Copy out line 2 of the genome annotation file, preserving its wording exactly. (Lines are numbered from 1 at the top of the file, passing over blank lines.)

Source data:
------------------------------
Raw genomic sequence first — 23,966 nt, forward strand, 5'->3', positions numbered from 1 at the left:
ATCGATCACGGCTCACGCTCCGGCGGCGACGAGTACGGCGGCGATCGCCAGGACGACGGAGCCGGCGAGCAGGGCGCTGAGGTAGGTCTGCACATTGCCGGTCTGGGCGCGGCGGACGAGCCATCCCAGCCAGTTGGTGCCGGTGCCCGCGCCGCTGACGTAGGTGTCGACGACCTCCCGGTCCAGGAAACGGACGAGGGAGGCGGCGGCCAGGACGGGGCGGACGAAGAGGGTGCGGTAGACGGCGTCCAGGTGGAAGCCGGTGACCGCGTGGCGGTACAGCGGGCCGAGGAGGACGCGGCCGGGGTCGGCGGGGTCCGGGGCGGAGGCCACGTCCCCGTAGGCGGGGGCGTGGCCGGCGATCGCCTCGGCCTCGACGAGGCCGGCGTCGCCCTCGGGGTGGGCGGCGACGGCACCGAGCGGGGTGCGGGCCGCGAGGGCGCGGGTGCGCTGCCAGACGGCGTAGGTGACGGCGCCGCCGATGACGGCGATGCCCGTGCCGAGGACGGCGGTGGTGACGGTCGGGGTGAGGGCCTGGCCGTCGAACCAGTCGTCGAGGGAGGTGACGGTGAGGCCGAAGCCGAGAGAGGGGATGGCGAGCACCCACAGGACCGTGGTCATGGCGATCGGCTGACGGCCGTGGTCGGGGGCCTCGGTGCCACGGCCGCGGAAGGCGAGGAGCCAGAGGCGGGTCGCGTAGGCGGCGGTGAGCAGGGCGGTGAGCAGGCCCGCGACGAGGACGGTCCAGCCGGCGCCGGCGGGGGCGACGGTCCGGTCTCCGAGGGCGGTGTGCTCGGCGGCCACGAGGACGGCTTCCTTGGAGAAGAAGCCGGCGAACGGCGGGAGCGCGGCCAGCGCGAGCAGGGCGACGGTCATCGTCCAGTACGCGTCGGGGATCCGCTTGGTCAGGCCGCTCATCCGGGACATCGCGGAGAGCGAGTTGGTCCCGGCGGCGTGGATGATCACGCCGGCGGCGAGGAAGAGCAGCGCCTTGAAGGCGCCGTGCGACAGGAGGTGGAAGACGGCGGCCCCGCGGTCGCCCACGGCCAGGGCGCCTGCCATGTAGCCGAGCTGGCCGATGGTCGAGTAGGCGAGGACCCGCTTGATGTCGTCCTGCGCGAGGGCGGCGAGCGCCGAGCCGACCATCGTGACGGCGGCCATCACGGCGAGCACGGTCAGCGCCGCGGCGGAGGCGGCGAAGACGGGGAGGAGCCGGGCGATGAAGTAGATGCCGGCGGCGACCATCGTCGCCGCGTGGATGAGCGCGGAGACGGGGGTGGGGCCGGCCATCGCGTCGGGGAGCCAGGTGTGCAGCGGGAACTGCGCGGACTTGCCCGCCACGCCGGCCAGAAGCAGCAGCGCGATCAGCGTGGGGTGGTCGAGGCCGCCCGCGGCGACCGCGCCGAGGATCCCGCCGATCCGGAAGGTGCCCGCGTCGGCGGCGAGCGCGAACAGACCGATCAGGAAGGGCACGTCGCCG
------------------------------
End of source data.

ATCGATCACGGCTCACGCTCCGGCGGCGACGAGTACGGCGGCGATCGCCAGGACGACGGAGCCGGCGAGCAGGGCGCTGAGGTAGGTCTGCACATTGCCGGTCTGGGCGCGGCGGACGAGCCATCCCAGCCAGTTGGTGCCGGTGCCCGCGCCGCTGACGTAGGTGTCGACGACCTCCCGGTCCAGGAAACGGACGAGGGAGGCGGCGGCCAGGACGGGGCGGACGAAGAGGGTGCGGTAGACGGCGTCCAGGTGGAAGCCGGTGACCGCGTGGCGGTACAGCGGGCCGAGGAGGACGCGGCCGGGGTCGGCGGGGTCCGGGGCGGAGGCCACGTCCCCGTAGGCGGGGGCGTGGCCGGCGATCGCCTCGGCCTCGACGAGGCCGGCGTCGCCCTCGGGGTGGGCGGCGACGGCACCGAGCGGGGTGCGGGCCGCGAGGGCGCGGGTGCGCTGCCAGACGGCGTAGGTGACGGCGCCGCCGATGACGGCGATGCCCGTGCCGAGGACGGCGGTGGTGACGGTCGGGGTGAGGGCCTGGCCGTCGAACCAGTCGTCGAGGGAGGTGACGGTGAGGCCGAAGCCGAGAGAGGGGATGGCGAGCACCCACAGGACCGTGGTCATGGCGATCGGCTGACGGCCGTGGTCGGGGGCCTCGGTGCCACGGCCGCGGAAGGCGAGGAGCCAGAGGCGGGTCGCGTAGGCGGCGGTGAGCAGGGCGGTGAGCAGGCCCGCGACGAGGACGGTCCAGCCGGCGCCGGCGGGGGCGACGGTCCGGTCTCCGAGGGCGGTGTGCTCGGCGGCCACGAGGACGGCTTCCTTGGAGAAGAAGCCGGCGAACGGCGGGAGCGCGGCCAGCGCGAGCAGGGCGACGGTCATCGTCCAGTACGCGTCGGGGATCCGCTTGGTCAGGCCGCTCATCCGGGACATCGCGGAGAGCGAGTTGGTCCCGGCGGCGTGGATGATCACGCCGGCGGCGAGGAAGAGCAGCGCCTTGAAGGCGCCGTGCGACAGGAGGTGGAAGACGGCGGCCCCGCGGTCGCCCACGGCCAGGGCGCCTGCCATGTAGCCGAGCTGGCCGATGGTCGAGTAGGCGAGGACCCGCTTGATGTCGTCCTGCGCGAGGGCGGCGAGCGCCGAGCCGACCATCGTGACGGCGGCCATCACGGCGAGCACGGTCAGCGCCGCGGCGGAGGCGGCGAAGACGGGGAGGAGCCGGGCGATGAAGTAGATGCCGGCGGCGACCATCGTCGCCGCGTGGATGAGCGCGGAGACGGGGGTGGGGCCGGCCATCGCGTCGGGGAGCCAGGTGTGCAGCGGGAACTGCGCGGACTTGCCCGCCACGCCGGCCAGAAGCAGCAGCGCGATCAGCGTGGGGTGGTCGAGGCCGCCCGCGGCGACCGCGCCGAGGATCCCGCCGATCCGGAAGGTGCCCGCGTCGGCGGCGAGCGCGAACAGACCGATCAGGAAGGGCACGTCGCCG